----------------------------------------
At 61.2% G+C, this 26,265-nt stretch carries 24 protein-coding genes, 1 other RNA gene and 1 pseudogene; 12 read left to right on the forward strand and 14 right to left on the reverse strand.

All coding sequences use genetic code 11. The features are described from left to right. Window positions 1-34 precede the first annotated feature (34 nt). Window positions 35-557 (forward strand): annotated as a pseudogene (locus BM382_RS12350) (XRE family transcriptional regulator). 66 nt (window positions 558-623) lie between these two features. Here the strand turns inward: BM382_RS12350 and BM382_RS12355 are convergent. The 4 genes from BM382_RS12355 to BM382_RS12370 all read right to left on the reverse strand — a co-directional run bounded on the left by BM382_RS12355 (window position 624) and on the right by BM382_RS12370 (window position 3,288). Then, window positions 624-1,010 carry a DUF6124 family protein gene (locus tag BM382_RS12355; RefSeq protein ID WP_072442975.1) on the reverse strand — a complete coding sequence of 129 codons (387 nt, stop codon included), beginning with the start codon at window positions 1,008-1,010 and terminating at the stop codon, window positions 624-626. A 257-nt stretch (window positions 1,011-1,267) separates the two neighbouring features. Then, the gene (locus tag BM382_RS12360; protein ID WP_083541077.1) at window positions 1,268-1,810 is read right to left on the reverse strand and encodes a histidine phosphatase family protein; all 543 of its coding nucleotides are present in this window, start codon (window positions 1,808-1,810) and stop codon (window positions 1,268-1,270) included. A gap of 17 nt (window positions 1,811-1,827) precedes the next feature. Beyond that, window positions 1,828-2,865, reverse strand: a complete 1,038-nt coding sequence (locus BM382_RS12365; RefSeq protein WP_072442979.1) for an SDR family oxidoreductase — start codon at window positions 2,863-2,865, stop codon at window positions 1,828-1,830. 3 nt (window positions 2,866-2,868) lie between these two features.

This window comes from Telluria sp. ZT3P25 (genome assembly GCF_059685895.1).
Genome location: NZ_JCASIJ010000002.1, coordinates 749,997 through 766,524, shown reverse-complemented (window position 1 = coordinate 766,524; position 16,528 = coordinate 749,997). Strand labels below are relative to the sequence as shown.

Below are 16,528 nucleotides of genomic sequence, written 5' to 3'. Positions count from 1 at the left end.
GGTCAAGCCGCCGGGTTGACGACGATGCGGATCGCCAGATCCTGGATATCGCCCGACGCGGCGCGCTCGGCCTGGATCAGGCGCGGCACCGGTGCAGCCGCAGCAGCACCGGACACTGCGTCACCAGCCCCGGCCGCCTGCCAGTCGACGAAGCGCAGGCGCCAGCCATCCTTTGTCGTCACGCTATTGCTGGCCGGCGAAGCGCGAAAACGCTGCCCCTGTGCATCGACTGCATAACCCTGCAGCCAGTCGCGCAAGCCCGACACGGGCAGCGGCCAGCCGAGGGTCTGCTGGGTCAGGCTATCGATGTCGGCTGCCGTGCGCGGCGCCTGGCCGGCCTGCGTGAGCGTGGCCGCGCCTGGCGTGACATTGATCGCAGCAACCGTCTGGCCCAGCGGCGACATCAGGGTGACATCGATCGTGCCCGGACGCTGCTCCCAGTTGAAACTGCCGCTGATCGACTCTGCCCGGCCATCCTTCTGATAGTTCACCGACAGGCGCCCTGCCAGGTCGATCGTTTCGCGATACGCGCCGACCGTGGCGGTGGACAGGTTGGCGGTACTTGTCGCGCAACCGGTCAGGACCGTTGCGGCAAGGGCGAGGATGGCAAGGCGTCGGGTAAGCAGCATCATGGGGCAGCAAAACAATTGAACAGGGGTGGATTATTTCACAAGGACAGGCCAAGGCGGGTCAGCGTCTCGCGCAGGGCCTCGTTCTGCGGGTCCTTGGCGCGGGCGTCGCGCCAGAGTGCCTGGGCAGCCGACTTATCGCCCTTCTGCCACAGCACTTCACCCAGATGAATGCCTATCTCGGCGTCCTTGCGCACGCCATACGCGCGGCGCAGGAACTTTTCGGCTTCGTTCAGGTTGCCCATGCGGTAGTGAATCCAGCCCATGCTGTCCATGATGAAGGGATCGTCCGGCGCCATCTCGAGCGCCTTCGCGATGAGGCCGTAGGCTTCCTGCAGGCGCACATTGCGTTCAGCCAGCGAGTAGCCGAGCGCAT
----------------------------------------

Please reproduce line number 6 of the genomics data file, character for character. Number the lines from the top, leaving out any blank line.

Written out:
GGTCAAGCCGCCGGGTTGACGACGATGCGGATCGCCAGATCCTGGATATCGCCCGACGCGGCGCGCTCGGCCTGGATCAGGCGCGGCACCGGTGCAGCCGCAGCAGCACCGGACACTGCGTCACCAGCCCCGGCCGCCTGCCAGTCGACGAAGCGCAGGCGCCAGCCATCCTTTGTCGTCACGCTATTGCTGGCCGGCGAAGCGCGAAAACGCTGCCCCTGTGCATCGACTGCATAACCCTGCAGCCAGTCGCGCAAGCCCGACACGGGCAGCGGCCAGCCGAGGGTCTGCTGGGTCAGGCTATCGATGTCGGCTGCCGTGCGCGGCGCCTGGCCGGCCTGCGTGAGCGTGGCCGCGCCTGGCGTGACATTGATCGCAGCAACCGTCTGGCCCAGCGGCGACATCAGGGTGACATCGATCGTGCCCGGACGCTGCTCCCAGTTGAAACTGCCGCTGATCGACTCTGCCCGGCCATCCTTCTGATAGTTCACCGACAGGCGCCCTGCCAGGTCGATCGTTTCGCGATACGCGCCGACCGTGGCGGTGGACAGGTTGGCGGTACTTGTCGCGCAACCGGTCAGGACCGTTGCGGCAAGGGCGAGGATGGCAAGGCGTCGGGTAAGCAGCATCATGGGGCAGCAAAACAATTGAACAGGGGTGGATTATTTCACAAGGACAGGCCAAGGCGGGTCAGCGTCTCGCGCAGGGCCTCGTTCTGCGGGTCCTTGGCGCGGGCGTCGCGCCAGAGTGCCTGGGCAGCCGACTTATCGCCCTTCTGCCACAGCACTTCACCCAGATGAATGCCTATCTCGGCGTCCTTGCGCACGCCATACGCGCGGCGCAGGAACTTTTCGGCTTCGTTCAGGTTGCCCATGCGGTAGTGAATCCAGCCCATGCTGTCCATGATGAAGGGATCGTCCGGCGCCATCTCGAGCGCCTTCGCGATGAGGCCGTAGGCTTCCTGCAGGCGCACATTGCGTTCAGCCAGCGAGTAGCCGAGCGCAT